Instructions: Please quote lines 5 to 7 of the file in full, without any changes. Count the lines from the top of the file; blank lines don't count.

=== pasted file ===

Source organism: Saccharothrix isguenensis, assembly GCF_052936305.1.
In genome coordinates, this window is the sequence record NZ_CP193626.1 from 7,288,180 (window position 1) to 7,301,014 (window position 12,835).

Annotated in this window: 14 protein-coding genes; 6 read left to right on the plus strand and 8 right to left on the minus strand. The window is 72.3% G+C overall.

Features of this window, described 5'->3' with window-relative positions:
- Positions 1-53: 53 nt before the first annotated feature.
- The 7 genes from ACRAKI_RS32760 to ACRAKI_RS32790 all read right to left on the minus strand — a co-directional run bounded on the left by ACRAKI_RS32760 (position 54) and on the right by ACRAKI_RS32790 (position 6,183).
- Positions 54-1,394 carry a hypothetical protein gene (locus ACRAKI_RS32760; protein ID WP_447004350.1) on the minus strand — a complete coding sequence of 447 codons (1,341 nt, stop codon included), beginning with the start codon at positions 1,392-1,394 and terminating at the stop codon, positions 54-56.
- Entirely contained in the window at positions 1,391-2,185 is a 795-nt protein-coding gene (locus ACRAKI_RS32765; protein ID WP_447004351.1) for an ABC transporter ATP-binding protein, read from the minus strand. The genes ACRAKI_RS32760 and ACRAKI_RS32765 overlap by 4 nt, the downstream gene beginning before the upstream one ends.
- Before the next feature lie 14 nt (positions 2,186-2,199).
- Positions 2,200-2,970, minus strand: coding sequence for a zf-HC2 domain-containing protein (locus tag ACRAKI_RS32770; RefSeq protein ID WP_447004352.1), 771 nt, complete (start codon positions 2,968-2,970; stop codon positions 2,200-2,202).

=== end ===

- Positions 1-53: 53 nt before the first annotated feature.
- The 7 genes from ACRAKI_RS32760 to ACRAKI_RS32790 all read right to left on the minus strand — a co-directional run bounded on the left by ACRAKI_RS32760 (position 54) and on the right by ACRAKI_RS32790 (position 6,183).
- Positions 54-1,394 carry a hypothetical protein gene (locus ACRAKI_RS32760; protein ID WP_447004350.1) on the minus strand — a complete coding sequence of 447 codons (1,341 nt, stop codon included), beginning with the start codon at positions 1,392-1,394 and terminating at the stop codon, positions 54-56.